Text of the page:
RTÉ series Home of the Year has never been more important to us than in the past few weeks.
It’s given viewers the ultimate window on the world – inviting all of us currently confined to barracks right into other people’s homes in a time we are not in a position to venture out to pay physical visits.
Figures confirm that this interiors escapism is what we're craving.
Last Tuesday’s episode of Home of the Year drew an average of over 400,000 viewers, revealed RTÉ, while the show that aired on St Patrick’s Day (featuring Youghal-based Saoirse Fitzgerald’s lighthouse keeper’s cottage) attracted an average of over half a million pairs of eyes.
Tonight at 8.30pm on RTÉ One we get to tune into the exciting penultimate episode of the enormously popular series.
So what’s on the itinerary for our eagerly awaited armchair adventure tonight?
Well, the three Home of the Year judges Hugh, Deirdre and Peter stop off in a new-build in County Tyrone, a redesign in Cork and a Mayo bungalow.
Paula and Dale Feathers designed their new-build home in county Tyrone. They took inspiration from gate lodges and they used rough plaster throughout their home. Dale says they appreciate a modern home but it is not their style. They describe their home as “rustic and quirky”.
To add character to the house they hand cut the roof slates and Paula’s dad made the barge boards. “We wanted a home that showed our personalities and everything in the house tells a story,” says Paula.
They sourced all of their furniture from salvage yards and vintage shops. They also have much handmade furniture and sentimental furniture items. They say the home “is marmite and you either love it or hate it but we love it”.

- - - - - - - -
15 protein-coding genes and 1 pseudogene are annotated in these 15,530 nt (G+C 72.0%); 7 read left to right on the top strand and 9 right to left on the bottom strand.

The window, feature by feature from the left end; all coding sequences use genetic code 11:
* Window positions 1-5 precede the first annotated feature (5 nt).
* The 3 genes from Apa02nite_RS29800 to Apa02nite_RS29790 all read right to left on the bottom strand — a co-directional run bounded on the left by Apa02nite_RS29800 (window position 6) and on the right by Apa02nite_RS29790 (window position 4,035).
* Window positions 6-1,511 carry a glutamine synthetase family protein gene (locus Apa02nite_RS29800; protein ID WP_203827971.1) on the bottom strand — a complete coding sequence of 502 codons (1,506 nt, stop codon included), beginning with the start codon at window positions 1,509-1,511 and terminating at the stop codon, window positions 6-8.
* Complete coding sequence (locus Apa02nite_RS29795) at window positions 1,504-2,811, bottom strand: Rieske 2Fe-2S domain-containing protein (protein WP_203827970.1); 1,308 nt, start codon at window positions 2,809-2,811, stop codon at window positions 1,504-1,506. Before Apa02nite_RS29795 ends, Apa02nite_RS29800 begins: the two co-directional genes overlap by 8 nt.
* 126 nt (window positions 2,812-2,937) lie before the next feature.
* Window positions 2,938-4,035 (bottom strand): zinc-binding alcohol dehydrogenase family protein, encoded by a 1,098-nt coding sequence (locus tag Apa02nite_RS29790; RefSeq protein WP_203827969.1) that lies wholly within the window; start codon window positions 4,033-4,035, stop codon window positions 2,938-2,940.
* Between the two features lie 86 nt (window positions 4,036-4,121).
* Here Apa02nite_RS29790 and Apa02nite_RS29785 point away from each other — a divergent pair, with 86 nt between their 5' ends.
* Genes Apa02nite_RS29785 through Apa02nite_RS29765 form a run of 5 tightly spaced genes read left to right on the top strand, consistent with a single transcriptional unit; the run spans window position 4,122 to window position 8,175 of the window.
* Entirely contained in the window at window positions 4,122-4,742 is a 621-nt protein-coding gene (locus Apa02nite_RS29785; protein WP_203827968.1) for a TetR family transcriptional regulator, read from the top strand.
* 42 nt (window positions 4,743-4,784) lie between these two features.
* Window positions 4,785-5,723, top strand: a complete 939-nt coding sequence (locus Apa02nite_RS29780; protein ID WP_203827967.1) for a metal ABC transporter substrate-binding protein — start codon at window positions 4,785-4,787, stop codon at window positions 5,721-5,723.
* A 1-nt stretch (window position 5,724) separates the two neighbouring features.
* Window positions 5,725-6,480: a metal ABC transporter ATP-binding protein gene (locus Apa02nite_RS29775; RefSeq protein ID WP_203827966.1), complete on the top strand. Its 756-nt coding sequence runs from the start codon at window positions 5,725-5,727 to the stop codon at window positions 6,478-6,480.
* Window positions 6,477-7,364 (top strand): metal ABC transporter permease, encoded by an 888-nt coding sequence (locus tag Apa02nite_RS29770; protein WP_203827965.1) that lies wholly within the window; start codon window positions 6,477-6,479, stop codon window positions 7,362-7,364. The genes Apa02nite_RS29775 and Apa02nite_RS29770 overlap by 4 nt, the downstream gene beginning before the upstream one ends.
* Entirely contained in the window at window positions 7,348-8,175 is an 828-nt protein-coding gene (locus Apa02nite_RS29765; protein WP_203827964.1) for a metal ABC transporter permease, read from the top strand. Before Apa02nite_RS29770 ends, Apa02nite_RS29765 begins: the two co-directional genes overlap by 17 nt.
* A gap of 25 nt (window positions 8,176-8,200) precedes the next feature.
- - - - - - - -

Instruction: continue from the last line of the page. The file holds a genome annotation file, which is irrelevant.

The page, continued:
Architect Loic Dehaye lives in Cork with his two daughters in a house that he re-designed. Loic said wanted “a blank canvas to work with”. “I bought his home in 2017 and it was nearly derelict so I renovated and extended it,” he says.
He kept most of the walls and partitions including the structure, and the two-storey extension was built in timber frame for a sustainable approach.
One element that remains is what he refers to as “the good room” because it is, as he notes, “nice and snug”.
The extension is bright and open plan. “It extends out to the garden connecting the outside with the inside,” adds Loic who describes the open-plan room as the hub of the family.
Original features have also been preserved including the staircase and the doors to give more character. Loic says functionality, simplicity and elegance are important to him.
It has minimalist interiors and his personality is evident throughout with artwork and personal objects from his travels.
Loic says his home “has a positive impact on the people who visit it as it creates curiosity and surprise plus it is a great place for gathering with family and friends”.
Sarah and Barry Battle live in a new build bungalow with their three children in the countryside in county Mayo. After finding the perfect site they completed the build of their home in 2018.
They describe their home as “contemporary with a traditional mix”. They have high ceilings throughout and introduced some period style features. They wanted to make use of natural light as much as possible so they have an impressive courtyard built into the centre of their house.
Sarah says the décor is very neutral and the colours compliment each other well. They wanted a house that works for their family and they have a playroom near the kitchen, and the outdoor play areas are visible from the kitchen too.
Who will progress to the final episode on April 14? Tune in to find out tonight as Home of the Year airs at 8.30pm on RTE One